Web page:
This is an excerpt from Talking History, where Romila Thapar speaks to Ramin Jahanbegloo and Neeladri Bhattacharya to explore her far-reaching influence as an authority on the history of early India. The book examines themes such as the function of a historian, the centrality of historical research and evidence, oriental despotism and the ongoing conflict with religious fundamentalists and the polymorphous structure of Hinduism. In this excerpt, Thapar discusses patterns of history.
Ramin Jahanbegloo (RJ): Are you persuaded that history can be seen and analysed as a whole, not just because there are laws of history, but because history has a structure and a pattern?
Romila Thapar (RT): I think there are distinctive patterns in each part of history. I would not argue that all histories have a structure and a pattern that is identical and, therefore, immediately recognizable, because I think there are variants of many kinds.
When you begin to look at history in terms of ‘Did society change? Is there a pattern?’, then you have to look more realistically at the past. The historian would have to cut out the flab of fantasy no matter how attractive and comforting it may be. And that was what, I think, made me question the kind of picture that had been built up earlier. Of course, at the time when the first modern histories of India were written in the nineteenth and early twentieth centuries, the discussion of patterns in a society were not at the fore. Evolution as an analytical category had not entered historical explanations of the Indian past, although it had been applied to European history.
The past was studied more in terms of a curiosity about what was there before us, rather than trying to trace a pattern; or for that matter to try and understand where we have come from and where we are at now. The intrinsic link between the past and the present—and the fact that the present grows out of the past and, therefore, the patterns of past societies are important to our understanding of present-day societies—was a train of thought that was generally absent.
Neeladri Bhattacharya (NB): Can the historian ever master the past? Is not the expression of such a desire premised on a nineteenth-century positivist notion of mastery which [E.H.] Carr is struggling against, but cannot get away from?
RT: I don’t think Carr is arguing that mastering the past means controlling it, as that is obviously not possible unless by control one means controlling how we understand the past. I think we imagine that ideally it would be good to master the past in terms of understanding it, because that’s how one justifies being a historian: it means being curious about the past, getting to know and understand it, and, where need be, to relate it to the present. That is why one studies history. The intention is to study history to understand the past. And better understanding means there are probably some aspects that one thinks one has mastered and others that one doesn’t understand.
NB: But there can always be a counterstory, a different narrative, a conflict of interpretations.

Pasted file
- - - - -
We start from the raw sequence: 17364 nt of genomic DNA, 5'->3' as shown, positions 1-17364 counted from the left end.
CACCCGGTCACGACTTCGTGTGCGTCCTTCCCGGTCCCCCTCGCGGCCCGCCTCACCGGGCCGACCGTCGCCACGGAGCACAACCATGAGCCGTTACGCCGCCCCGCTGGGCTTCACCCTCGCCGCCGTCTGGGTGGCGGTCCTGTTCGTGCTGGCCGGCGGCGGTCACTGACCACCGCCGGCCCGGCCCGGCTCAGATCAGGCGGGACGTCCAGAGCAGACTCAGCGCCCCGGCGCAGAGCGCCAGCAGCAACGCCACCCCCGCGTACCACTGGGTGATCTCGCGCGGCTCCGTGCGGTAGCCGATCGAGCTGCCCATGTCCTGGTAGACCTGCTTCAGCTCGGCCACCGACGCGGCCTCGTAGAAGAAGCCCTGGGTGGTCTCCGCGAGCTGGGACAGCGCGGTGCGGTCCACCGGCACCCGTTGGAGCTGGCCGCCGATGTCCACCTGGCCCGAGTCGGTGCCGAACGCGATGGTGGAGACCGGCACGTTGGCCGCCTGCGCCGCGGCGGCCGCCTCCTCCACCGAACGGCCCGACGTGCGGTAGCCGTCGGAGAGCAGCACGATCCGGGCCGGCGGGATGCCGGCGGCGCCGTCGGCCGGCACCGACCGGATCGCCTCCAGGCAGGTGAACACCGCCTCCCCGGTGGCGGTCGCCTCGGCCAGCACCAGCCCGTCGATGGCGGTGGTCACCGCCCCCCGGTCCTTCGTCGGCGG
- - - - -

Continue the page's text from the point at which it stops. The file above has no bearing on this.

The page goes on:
RT: There can certainly be a counterstory. In fact, I think the maturing of history as a discipline draws on the process of explanation and counter-explanation, provided there is evidence for both and it’s not just fantasy in either case. So one is ready for that, one is ready for the counterstory, but one assumes that given the amount of knowledge we have, given the sources and evidence we have, a certain understanding of the past is moving towards what we think of as a mastery over at least some aspects of the past.
And we have to keep in mind the difference in how early history is reconstructed as compared to modern history. For early times, there is a relative shortage of data and it tends to be quite diverse and scattered. I used to tell my ancient history students that they should begin by reading a detective story by Agatha Christie, since the initial procedure in reconstructing ancient history was in many ways parallel to solving a murder mystery. This was a contrast to modern history where there is a plethora of data and the problem lies in sorting and selecting what one wishes to use.
NB: I think the main emphasis of Carr is on understanding the past, with an eye to the present. That is, being aware of the politics of history….
RT: Absolutely. Understanding the past both in itself and as a key to the present, but with a larger focus on the past.
NB: … and you continue to believe it today.
NB: But the first part of the argument is something possibly that we need to rethink….
RT: The mastery part.
NB: Yes, the question of mastery. Your own studies now show that in the writing of history there is always a play of interpretations. You have been exploring the different narratives of the past, the structures of these narrations, the implication of a specific rendering of the past. Conflict of interpretation is part of the politics of history that you are talking about. Doesn’t that undercut the idea of mastery?
RT: Yes. But I think, to put it slightly differently, I think Carr is using the term ‘mastery’ in a different sense, and I was certainly reading it in a different sense—that I wasn’t thinking of ‘mastery’ being, literally, knowing everything about the past, but the tendency to say, ‘You have to know a great deal before you can talk about the past’.